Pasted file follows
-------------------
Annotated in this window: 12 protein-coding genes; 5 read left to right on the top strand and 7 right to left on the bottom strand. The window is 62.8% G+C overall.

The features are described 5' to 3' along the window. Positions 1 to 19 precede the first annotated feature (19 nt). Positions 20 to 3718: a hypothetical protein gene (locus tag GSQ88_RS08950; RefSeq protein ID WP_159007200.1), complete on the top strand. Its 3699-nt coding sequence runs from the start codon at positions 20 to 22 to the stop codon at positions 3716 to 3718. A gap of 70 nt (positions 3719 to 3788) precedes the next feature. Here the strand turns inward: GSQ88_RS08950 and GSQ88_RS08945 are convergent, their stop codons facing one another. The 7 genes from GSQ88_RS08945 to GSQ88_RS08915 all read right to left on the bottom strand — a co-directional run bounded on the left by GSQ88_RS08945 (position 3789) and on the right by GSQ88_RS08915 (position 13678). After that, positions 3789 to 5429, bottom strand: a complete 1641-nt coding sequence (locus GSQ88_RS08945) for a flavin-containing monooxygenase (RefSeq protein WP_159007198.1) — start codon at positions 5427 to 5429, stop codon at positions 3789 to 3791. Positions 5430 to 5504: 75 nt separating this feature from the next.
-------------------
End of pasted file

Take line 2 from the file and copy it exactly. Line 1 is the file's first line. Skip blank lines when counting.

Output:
The features are described 5' to 3' along the window. Positions 1 to 19 precede the first annotated feature (19 nt). Positions 20 to 3718: a hypothetical protein gene (locus tag GSQ88_RS08950; RefSeq protein ID WP_159007200.1), complete on the top strand. Its 3699-nt coding sequence runs from the start codon at positions 20 to 22 to the stop codon at positions 3716 to 3718. A gap of 70 nt (positions 3719 to 3788) precedes the next feature. Here the strand turns inward: GSQ88_RS08950 and GSQ88_RS08945 are convergent, their stop codons facing one another. The 7 genes from GSQ88_RS08945 to GSQ88_RS08915 all read right to left on the bottom strand — a co-directional run bounded on the left by GSQ88_RS08945 (position 3789) and on the right by GSQ88_RS08915 (position 13678). After that, positions 3789 to 5429, bottom strand: a complete 1641-nt coding sequence (locus GSQ88_RS08945) for a flavin-containing monooxygenase (RefSeq protein WP_159007198.1) — start codon at positions 5427 to 5429, stop codon at positions 3789 to 3791. Positions 5430 to 5504: 75 nt separating this feature from the next.